Vegetarian cat food and other abnormalities

In a piece reposted recently on E Magazine’s online version, blogger Ethan Goffman wrote that his two cats have turned him into a vegetarian – or at least a non-mammal eating vegetarian.   After living with cats for the past few years he’s come to appreciate their affectionate purrs and impressive leaps, among other endearing qualities.   As warm-blooded mammals they resemble us in many ways and so, Goffman concludes, if he could never eat his cats then how could he possibly eat an equally warm-blooded cow?

On the one hand, as a cat lover and companion to Phoebe – a highly intelligent, playful, verbal, affectionate and curious 16-year old tabby with radiant orange highlights – I understand completely.  Phoebe is (yes I’m going to say it) part of our family.  She’s a presence and a personality and never lets you forget that that she’s either (a) bored and needs some playtime (b) hungry and needs some novel tasty morsel or (c) lonely and needs some quality lap time.   Phoebe and her needs are not to be ignored, and in our household we happily oblige.

Phoebe with her prey-simulating toys

On the other hand, as someone trained in biology I thought, huh?  Cats are the ultimate carnivore.  They, like their wild counterparts, live by eating other animals.  Their skull, teeth and digestive tract have evolved to do so.   And domestic cats can be downright cruel about it.  The predatory instinct is strong even when they’re not hungry and they do indeed catch live mice just to play.  I’ve seen my beloved Phoebe fling mice into the air with a swipe of her paw just as she does the fuzzy catnip toy we get her each Christmas.

Goffman and other vegetarian writers argue that carnivorous animals, for all their intelligence, don’t have the capacity to be moral.   It’s not that they’re immoral, but rather they’re amoral, and so they get a pass.  Humans, on the other hand, have not only the capacity but the obligation to be moral.  Inflicting a painful and premature death on another sentient being is immoral.   Therefore, because we humans don’t actually need to eat other animals to survive, we shouldn’t kill them for our food.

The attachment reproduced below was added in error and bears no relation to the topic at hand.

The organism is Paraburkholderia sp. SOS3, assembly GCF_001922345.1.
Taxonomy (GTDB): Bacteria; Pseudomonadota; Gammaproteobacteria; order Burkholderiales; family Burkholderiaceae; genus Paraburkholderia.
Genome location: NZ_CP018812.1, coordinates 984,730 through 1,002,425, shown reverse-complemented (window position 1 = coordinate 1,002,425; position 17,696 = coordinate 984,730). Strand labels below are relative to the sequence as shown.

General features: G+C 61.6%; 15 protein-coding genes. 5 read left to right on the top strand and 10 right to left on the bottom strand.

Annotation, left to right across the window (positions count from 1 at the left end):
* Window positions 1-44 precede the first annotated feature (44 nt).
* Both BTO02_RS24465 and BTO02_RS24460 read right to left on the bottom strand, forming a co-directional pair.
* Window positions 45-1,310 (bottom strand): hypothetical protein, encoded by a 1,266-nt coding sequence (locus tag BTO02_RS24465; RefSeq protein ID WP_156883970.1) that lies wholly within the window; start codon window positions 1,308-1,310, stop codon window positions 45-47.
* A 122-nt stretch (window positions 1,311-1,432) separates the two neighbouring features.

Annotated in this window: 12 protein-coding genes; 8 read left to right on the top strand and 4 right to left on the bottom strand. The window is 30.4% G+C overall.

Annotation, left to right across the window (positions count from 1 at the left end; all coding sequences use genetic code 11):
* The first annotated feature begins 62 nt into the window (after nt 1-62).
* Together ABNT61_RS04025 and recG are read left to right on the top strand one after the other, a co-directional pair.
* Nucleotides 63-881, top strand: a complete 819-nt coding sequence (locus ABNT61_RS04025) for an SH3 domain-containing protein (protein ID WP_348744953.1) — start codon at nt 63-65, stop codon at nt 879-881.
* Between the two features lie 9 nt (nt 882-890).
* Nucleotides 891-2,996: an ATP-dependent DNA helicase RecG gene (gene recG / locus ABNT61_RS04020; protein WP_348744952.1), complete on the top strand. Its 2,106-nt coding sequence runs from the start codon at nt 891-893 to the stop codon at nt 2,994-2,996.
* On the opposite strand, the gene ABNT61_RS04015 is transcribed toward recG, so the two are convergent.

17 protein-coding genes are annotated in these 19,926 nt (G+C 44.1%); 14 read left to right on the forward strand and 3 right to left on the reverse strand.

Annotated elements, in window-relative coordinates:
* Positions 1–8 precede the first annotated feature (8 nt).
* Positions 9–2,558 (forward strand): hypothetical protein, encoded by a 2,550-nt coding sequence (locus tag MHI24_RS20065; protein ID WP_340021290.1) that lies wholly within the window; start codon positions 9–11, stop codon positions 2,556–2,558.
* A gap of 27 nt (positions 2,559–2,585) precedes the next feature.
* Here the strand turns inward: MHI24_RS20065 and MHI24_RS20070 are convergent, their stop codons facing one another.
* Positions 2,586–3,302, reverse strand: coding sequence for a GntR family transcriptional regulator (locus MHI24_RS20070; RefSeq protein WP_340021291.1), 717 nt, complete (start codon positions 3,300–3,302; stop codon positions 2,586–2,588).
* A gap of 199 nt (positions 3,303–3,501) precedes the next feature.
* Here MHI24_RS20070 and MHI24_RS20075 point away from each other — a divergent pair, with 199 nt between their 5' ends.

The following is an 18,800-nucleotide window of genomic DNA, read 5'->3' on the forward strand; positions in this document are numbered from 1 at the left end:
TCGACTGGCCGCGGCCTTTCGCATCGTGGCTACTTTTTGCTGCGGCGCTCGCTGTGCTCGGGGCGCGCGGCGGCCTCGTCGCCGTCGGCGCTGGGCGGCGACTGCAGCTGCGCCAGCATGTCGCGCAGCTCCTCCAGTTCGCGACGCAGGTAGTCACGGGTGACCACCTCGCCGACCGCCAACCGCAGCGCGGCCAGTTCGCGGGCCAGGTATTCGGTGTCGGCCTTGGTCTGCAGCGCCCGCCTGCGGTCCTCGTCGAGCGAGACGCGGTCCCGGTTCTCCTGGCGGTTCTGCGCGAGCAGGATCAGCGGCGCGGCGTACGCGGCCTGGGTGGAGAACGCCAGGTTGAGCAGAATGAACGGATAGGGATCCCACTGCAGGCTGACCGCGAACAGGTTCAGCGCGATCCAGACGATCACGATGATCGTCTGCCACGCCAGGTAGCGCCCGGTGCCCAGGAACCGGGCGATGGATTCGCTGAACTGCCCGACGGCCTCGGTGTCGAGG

“So where does that leave me?”  I wondered, not for the first time.   How do you define “need”?

Four years ago I was diagnosed with interstitial cystitis (IC), a poorly understood chronic condition also known as Painful Bladder Syndrome.  Like a never-ending bladder infection, it causes pain and the urge to urinate frequently.  It can be debilitating for people who suffer from it and indeed, for the better part of a year after I was diagnosed it dominated my life.   For me, the only thing that brought relief was changing my diet.   Most modern foods (yes most) make IC symptoms worse.  I learned that I could reduce and temporarily eliminate my symptoms by removing those foods from my diet completely.  This is no small feat – I challenge readers to check out the list of “bladder friendly” foods on the Interstitial Cystitis Association website.   The universe of safety when you have IC is astonishingly small and hard to explain even to loved ones.  My shorthand description was that I couldn’t eat anything with flavor.  What was left to me was plainly cooked meat, fish, poultry; (some) steamed or raw vegetables, and plain starches such as rice, potatoes and oats.  Most nuts, cheeses, fruits, soy products, sauces and condiments (among other things) set off a flare.